So why was this one being so belligerent? She couldn’t remember when someone last argued with her. She did know nobody ever got to tell the tale. All she had to do was inform her supervisor there was an awkward one. Everyone back home understood that.
Well nobody was going to make a dent in her track record. She whipped out a light gun and aimed it at the miniscule creature in front of her. It was a stupid looking thing. All fur, floppy ears, and big brown eyes. Goodness knew why the bosses wanted it.and then she found out.
The puppy sat, whimpered, and held up a paw. There was a husk of some sort in there.
She put the gun down, gently removed the husk, and was rewarded with a big lick across her three pink noses.
She scooped the pup up in her elongated pink arms. ‘Sod the bosses. You’re staying with me. Let’s find you something to eat.’
The pup squealed and wagged its tail. She smiled. She’d not had anything nice happen for a long time. She’d focussed on just getting the job done.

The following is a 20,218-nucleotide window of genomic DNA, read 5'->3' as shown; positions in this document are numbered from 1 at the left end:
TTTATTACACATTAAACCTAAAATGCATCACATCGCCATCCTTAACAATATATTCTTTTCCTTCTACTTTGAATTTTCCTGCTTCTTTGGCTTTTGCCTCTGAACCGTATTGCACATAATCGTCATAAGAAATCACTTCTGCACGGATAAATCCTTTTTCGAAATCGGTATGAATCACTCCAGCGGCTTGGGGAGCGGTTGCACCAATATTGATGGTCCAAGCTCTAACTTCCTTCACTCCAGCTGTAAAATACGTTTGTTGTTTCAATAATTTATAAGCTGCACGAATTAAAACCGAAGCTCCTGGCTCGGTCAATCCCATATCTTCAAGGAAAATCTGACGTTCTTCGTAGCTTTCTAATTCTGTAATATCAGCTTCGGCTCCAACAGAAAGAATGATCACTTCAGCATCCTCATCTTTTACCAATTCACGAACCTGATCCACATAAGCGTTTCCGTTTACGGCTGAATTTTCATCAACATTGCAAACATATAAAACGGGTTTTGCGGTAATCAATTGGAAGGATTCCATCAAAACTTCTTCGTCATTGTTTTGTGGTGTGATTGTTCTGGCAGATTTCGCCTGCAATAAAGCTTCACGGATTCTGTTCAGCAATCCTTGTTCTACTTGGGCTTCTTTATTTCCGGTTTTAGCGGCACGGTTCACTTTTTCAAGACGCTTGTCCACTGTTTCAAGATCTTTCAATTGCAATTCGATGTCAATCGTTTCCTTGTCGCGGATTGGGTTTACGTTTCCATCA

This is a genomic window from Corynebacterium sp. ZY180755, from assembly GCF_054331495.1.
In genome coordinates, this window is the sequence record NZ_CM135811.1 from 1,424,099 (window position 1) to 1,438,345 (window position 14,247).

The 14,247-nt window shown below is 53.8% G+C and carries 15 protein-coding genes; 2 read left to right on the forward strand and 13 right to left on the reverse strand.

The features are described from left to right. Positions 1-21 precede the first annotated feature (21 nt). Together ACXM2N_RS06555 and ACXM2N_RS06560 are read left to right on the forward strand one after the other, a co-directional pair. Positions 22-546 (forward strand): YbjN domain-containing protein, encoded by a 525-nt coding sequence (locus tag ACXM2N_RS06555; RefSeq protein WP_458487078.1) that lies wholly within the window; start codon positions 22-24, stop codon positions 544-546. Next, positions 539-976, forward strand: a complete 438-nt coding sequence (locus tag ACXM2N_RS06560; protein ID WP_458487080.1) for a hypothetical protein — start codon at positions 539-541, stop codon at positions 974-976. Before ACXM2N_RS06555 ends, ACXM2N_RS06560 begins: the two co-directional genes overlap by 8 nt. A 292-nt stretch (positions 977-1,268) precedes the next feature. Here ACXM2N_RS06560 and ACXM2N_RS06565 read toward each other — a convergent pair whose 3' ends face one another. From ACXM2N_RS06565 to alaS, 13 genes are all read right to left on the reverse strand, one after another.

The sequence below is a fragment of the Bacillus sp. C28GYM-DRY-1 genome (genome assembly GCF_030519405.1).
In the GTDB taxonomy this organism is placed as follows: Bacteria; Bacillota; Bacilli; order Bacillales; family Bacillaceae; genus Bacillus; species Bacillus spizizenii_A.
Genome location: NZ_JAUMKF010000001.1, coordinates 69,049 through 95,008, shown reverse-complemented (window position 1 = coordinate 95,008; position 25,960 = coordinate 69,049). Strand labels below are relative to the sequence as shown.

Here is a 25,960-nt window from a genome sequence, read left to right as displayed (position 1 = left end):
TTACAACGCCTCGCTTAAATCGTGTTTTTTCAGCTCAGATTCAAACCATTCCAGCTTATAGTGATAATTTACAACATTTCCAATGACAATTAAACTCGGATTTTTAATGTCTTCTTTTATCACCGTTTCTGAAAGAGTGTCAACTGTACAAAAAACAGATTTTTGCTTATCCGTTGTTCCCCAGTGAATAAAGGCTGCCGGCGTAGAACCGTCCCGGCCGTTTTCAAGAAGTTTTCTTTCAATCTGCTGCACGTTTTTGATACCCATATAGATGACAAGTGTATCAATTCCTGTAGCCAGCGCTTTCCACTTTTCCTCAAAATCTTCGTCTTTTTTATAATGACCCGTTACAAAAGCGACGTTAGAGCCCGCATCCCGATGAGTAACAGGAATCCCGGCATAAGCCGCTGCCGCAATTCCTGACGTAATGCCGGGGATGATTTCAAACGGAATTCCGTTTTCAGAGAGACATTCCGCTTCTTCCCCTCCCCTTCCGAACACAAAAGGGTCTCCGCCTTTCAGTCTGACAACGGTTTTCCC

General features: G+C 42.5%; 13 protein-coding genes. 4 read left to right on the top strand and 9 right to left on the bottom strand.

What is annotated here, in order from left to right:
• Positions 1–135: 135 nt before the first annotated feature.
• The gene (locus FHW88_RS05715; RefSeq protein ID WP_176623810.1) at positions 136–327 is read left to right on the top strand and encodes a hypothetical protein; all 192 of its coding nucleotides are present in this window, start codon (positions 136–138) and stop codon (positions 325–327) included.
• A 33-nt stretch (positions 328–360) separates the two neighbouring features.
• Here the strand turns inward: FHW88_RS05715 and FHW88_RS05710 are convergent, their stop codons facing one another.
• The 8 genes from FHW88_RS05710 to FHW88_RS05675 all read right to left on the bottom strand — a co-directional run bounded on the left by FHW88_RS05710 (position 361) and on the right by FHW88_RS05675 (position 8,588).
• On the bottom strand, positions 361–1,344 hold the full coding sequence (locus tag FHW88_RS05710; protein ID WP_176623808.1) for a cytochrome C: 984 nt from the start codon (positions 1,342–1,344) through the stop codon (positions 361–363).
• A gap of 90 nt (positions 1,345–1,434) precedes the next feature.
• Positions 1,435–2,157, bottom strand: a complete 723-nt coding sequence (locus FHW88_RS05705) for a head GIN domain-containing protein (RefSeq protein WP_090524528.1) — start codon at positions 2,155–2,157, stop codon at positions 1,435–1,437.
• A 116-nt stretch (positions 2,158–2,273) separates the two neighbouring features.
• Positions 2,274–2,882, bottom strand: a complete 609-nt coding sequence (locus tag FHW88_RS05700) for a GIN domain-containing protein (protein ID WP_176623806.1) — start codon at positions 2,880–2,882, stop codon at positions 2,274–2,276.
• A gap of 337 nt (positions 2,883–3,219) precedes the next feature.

There were going to be changes around here.

Allison Symes
27th February 2019

Hope you enjoy! Lady is generally more appreciative of walks and playtimes in the park!

Inquisitive Lady -1

Inquisitive Lady. Image by Allison Symes

Fairytales with Bite – Ideas and How to Find Them

This is by no means an exhaustive list but this includes some sources I’ve found most useful when generating story and article/blog post ideas.

1.  Proverbs and sayings.  What can you come up with, say, to fit the proverb “love is blind”? A book of proverbs is great for dipping into for themes you’d like to try to write to and generally are not that expensive to buy.

2.  Classic fairytales.  Look for the themes behind them.  A common one is that of wrongs being righted (see Cinderella, Snow White, Hansel and Gretel to name but a few).  How could you use that theme?  And that is just one to play with!  There are others.

3.  Films.  Again look at the theme but also look at the theme of the sub-plots (there will be at least one in any good movie).